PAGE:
Odd weather, two nights of frost, hard on the eager to get started gardeners.
My dialysis runs were mostly smooth. A couple of days I used cane. Other days I shape shifted with my walker. I am trying to make my view of my situation more positive but still realistic. My leg ulcers jumped ahead in healing following debriding by a general surgeon on Tuesday. Debriding is a somewhat neutral term for using a knife to cut and scrape away dead tissue from an ulcer. Once the two ulcers are healed, my heart surgery can proceed.
This reminds me of George Carlin‘s remark that the terms “wetland” and “rainforest” were invented by people who found it hard to raise money for swamps and jungles.
Canada geese families have been coming by to lunch on the plants on our shore. The golden goslings are tiny but that will change quickly.
I hope to get over to the Midland Model Train Show this weekend.
Grace the dog and Cadbury the cat at f2.8 aperture mode shots in my bedroom, a 35 mm DX lens because of the crop factor appears like an old film 52mm lens, the film normal lens was the 50mm which approximated the field of view of normal human vision. The 35mm lens seems razor sharp, but it has one other quality that suits it for pet pix or people portraits, by going to aperture mode and shooting at f2.8 or even down to f1.8, you can throw the background out of focus and keep the main subject sharp. the otherwise excellent kit lens with the D3100, 18-55mm f3.5-f4.5 lens, cannot do that.
SOUNDS COMPLICATED BUT it really isn’t and the rewards are photos with more impact by making the depth of field shallow and selective. Try it out.
Time to take a look at some of my old camera collection.
Nikkormat SLRs were simpler, more affordable alternatives to Nikon’s professional level Nikon F and F2 SLRs. The Nikkormat FTn was manufactured from 1967 to 1975.
The Argus C3 was a low-priced rangefinder camera mass-produced from 1939 to 1966 by Argus in Ann Arbor, Michigan, USA. The camera sold about 2 million units, making it one of the most popular cameras in history. Due to its shape, size, and weight, it is commonly referred to as “The Brick” by photographers (in Japan its nickname translates as “The Lunchbox“). The most famous 20th-century photographer who used it wasTony Vaccaro, who employed this model during World War II.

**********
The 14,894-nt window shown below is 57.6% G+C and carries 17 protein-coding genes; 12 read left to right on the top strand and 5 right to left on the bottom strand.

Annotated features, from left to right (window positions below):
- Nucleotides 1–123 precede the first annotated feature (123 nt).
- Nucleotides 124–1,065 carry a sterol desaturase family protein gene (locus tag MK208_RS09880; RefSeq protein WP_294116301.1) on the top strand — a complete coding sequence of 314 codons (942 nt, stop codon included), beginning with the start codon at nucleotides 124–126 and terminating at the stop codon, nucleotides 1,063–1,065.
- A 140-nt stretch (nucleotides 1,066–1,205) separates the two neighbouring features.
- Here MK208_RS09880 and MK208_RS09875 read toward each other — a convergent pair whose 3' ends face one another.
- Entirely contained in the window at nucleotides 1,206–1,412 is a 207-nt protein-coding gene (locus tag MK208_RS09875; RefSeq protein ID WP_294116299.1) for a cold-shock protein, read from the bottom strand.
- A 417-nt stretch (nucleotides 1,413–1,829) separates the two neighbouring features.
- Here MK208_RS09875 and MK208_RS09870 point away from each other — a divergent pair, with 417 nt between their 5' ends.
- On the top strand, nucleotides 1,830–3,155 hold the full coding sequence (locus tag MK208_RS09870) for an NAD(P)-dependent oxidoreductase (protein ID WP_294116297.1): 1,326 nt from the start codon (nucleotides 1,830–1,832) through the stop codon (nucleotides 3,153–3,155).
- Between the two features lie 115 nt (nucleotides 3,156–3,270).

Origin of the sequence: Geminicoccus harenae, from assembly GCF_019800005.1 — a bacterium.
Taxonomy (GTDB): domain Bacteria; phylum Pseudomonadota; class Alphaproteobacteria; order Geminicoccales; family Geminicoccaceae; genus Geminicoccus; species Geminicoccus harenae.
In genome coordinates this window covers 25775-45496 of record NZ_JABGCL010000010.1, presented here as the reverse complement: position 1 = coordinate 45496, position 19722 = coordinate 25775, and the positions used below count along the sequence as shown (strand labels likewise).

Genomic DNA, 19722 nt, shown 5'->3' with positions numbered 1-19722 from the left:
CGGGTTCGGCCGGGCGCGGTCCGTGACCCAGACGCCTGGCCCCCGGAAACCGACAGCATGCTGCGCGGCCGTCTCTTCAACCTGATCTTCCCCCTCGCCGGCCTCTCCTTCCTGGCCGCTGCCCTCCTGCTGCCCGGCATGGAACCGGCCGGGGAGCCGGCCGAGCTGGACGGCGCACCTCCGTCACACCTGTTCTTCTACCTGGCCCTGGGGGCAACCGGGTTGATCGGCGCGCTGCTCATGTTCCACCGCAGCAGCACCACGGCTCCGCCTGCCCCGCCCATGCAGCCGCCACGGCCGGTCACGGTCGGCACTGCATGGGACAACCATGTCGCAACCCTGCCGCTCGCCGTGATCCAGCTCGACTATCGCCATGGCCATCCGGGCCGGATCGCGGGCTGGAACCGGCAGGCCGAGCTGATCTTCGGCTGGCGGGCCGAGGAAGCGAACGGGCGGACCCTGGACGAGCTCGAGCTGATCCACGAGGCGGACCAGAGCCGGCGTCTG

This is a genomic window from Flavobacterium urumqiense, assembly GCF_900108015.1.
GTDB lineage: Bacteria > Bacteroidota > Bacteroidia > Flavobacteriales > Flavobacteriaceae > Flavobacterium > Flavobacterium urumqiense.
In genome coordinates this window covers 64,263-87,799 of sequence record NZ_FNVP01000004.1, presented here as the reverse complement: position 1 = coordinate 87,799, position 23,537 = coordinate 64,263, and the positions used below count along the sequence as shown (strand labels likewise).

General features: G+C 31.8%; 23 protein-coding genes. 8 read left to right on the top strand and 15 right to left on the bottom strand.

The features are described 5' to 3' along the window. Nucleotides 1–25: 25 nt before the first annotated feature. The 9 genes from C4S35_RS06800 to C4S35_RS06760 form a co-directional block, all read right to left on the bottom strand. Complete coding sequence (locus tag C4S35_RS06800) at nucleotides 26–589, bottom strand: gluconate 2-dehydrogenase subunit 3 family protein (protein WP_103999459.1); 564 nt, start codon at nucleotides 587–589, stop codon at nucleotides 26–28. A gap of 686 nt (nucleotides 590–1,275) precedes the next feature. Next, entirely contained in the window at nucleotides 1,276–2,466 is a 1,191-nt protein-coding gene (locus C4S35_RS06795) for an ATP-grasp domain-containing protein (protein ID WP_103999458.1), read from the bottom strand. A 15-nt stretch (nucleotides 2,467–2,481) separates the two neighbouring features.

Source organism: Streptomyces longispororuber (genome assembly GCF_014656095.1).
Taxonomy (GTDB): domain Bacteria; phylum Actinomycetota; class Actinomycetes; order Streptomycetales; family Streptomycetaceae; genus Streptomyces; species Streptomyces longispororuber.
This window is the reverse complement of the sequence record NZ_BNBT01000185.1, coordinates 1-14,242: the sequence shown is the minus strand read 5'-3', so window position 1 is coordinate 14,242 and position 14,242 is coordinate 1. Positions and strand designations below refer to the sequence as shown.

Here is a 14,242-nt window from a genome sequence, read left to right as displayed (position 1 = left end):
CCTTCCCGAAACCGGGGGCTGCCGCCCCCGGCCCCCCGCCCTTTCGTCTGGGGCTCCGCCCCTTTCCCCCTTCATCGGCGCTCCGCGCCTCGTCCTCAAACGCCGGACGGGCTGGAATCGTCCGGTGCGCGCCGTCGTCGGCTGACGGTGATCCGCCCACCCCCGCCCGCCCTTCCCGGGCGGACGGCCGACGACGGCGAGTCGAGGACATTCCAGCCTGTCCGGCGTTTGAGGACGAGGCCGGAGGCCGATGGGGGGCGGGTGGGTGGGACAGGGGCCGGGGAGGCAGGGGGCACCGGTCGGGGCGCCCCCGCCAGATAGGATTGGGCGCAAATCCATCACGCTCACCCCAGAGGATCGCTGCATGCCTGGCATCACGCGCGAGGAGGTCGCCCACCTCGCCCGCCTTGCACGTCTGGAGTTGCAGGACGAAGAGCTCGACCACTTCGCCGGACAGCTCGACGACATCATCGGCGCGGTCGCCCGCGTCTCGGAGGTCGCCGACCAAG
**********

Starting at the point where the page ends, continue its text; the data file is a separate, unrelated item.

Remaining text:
The first model was the Bessa L, introduced in 1999. This was a finderless body with a Leica screw mount. It was introduced with a range of Voigtländer 39mm screw lenses that were quite inexpensive and said to be of excellent quality. It could of course mount all the wide variety of 39mm screw lenses by manufacturers as diverse as Leica, Canon, Nikon and even cheaper but often excellent Soviet lenses.
The Bessa L was mostly intended to be used with ultra wide angle lenses, with which the absence of a focusing device is not a problem. Most notably Voigtländer introduced a 15mm and a 12mm lens, the latter being the widest rectilinear lens ever marketed.
The Bessa L has TTL metering with LED readout on the back edge of the top plate with an ASA range of 25–1600 and an EV range 1 to 19 at ASA 100. The readout consists of two red arrows pointing to a green light in between that enables use of the camera as, effectively, a shutter priority, aperture priority, or totally manual camera.
On some markets, the Voigtländer Bessa L was sold as the Cosina SW-107.
The Bessa L was supplemented in 2001 by the Bessa T, which used the Leica M-mount, could receive a trigger advance design, and had an integrated rangefinder with high magnification, but no viewfinder. It was sold in silver or black; from 2002, also in gray or olive (at a higher price and perhaps only in Japan). It is now discontinued but some stock is still available.
In 2001, the Bessa T was sold in a special kit, called 101st Anniversary (in short “T101”), with a 50mm f:3.5 collapsible Heliar lens, for the anniversary of the Voigtländer Heliar lens design. It existed in black, grey, olive and blue: five hundred numbered examples were produced for each color.
I am just getting started with smartphone photography, using a Sony Xperia. I confess it goes against my grain. I believe you will take better photos with a camera not a phone trying to be a camera. My first surprise in this area was the quality of photos I could get out of my Blackberry tablet. My iPad2 has trouble in low light but does well in sunlight. It seems to me to take better video than stills.
Just got around to hooking up my phone to my desktop pc and here are two photos.
100 miles north of Toronto just south of Georgian Bay, the east end of Lake Huron, in central Ontario, Tay Township and just near by to it, not far from where I live. A bit of freezing rain on the trees, we may just miss the larger freezing rain storm blasting through Southern Ontario over the next 24 hours.